Who discovered HIV

The 2008 Nobel Prize in Physiology or Medicine was awarded to François Barré-Sinoussi and Luc Montagnier for their discovery of HIV.

On October 6, 2008, the Nobel Assembly at Karolinski Institutet announced the 2008 Noble Prize in Physiology or Medicine would be shared by Harald zur Hausen, for the discovery of human papilloma viruses causing cervical cance,r and François Barré-Sinoussi and Luc Montagnier, for their discovery of human immunodeficiency virus (HIV).

The Discovery of the Virus that Causes AIDS

In 1981, medical reports of a new immodeficiency syndrome made their way around the world. Scientist began searching for the cause of the disease that had suddenly begun to kill hundreds of patients. At the Pasteur Institute in Paris, Barré-Sinoussi and Montagnier began their search for the virus that was causing the deadly disease.

After observing patients in the early stages of AIDS, Barré-Sinoussi and Montagnier observed that the patients had enlarged lymph nodes.This observation yielded great results as they searched for a virus that could cause this symptom. In 1983, the pair was able to successfully isolate the virus they called lymphadenopathy-associated virus (LAV). Later, the name LAV would be changed to human immunodeficiency virus (HIV).

The discovery of HIV as the cause of AIDS was the beginning of a number of advances in HIV research. Perhaps one of the most important developments is the ability to test blood for the virus. Before this discovery, blood banks had no way of screening their blood for HIV, causing a number of HIV infections through blood transfusions. There was also no way to test possible HIV cases during the early stages.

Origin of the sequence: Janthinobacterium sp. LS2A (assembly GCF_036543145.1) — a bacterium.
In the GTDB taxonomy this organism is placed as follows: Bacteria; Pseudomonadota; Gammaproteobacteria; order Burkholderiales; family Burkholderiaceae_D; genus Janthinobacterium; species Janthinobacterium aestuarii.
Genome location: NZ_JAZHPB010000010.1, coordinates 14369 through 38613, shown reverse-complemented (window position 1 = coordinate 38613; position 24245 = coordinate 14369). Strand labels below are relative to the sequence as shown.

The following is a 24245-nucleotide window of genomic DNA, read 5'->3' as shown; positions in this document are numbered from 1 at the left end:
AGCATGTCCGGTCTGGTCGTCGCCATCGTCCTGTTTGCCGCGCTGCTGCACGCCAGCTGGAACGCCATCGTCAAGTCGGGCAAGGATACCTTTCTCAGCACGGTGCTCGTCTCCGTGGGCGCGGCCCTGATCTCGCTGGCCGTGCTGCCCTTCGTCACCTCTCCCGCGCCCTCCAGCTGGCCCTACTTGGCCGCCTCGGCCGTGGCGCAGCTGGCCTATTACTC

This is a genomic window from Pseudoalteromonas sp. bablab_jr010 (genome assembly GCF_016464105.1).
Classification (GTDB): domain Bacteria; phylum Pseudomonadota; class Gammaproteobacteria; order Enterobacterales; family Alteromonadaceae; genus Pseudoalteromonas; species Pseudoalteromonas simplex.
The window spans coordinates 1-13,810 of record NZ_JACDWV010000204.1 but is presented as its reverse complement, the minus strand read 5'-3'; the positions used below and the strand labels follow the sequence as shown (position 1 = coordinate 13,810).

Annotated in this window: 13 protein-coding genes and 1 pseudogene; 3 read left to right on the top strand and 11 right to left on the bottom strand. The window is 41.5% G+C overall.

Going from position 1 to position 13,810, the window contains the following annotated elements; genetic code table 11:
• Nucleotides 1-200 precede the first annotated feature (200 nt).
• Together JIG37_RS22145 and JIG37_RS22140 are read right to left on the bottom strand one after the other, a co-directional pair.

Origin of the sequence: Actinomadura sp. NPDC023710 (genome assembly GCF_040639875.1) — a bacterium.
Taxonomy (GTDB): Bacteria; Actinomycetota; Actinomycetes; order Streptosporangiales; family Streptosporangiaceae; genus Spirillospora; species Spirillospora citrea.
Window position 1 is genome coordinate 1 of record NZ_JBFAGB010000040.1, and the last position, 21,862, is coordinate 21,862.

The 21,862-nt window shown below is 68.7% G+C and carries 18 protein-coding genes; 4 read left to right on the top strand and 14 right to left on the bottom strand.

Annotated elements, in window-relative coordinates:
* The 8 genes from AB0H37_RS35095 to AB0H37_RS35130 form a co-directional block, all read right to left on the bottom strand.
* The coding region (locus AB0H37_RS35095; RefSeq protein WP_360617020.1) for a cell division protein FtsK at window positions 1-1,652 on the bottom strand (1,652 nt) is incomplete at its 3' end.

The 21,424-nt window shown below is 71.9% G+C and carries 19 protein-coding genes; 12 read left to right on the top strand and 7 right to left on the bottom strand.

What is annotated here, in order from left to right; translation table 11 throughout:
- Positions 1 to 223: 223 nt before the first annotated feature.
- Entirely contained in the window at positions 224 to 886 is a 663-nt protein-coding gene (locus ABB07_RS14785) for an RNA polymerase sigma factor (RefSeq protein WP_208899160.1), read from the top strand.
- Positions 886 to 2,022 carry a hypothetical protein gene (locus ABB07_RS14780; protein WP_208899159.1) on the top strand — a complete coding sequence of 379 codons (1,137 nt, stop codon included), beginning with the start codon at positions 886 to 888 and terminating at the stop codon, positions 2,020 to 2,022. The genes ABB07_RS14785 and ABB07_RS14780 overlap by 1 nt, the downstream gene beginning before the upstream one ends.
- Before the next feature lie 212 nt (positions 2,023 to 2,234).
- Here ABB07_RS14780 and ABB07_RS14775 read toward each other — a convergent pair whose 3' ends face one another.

Controversy Over the Discovery of HIV

Though the Nobel Prize committee has deemed Barré-Sinoussi and Montagnier the discoverers of HIV, this topic has been hotly contested in the scientific community. American scientist Robert Gallo is considered a co-discoverer of the virus. Gallo may not have been the first to identify the virus, but his research identified HIV as the cause of AIDS.

Throughout the 1980s, the scientist and their countries fought over who should hold the title as the discoverer of HIV. In 1986, American President Ronald Regan and French Prime Minister Jacques Chirac signed a declaration stating that all three were co-discoverers and officially changed the name of both the American and French identified virus to HIV.

About the Award Winners

François Barré-Sinoussi was born July 30, 1947. She is a virologist working as the director of the Unité de Régulation des Infections Rétrovirales at the Institut Pateur in Paris, France. She has served as a consultant for the World Health Organization (WHO) and the United Nations (UN).

Luc Montagnier was born on August 18, 1932. He is the co-founder of the World Foundation for AIDS Research and Prevention and co-director of the Program for International Viral Collaborations.

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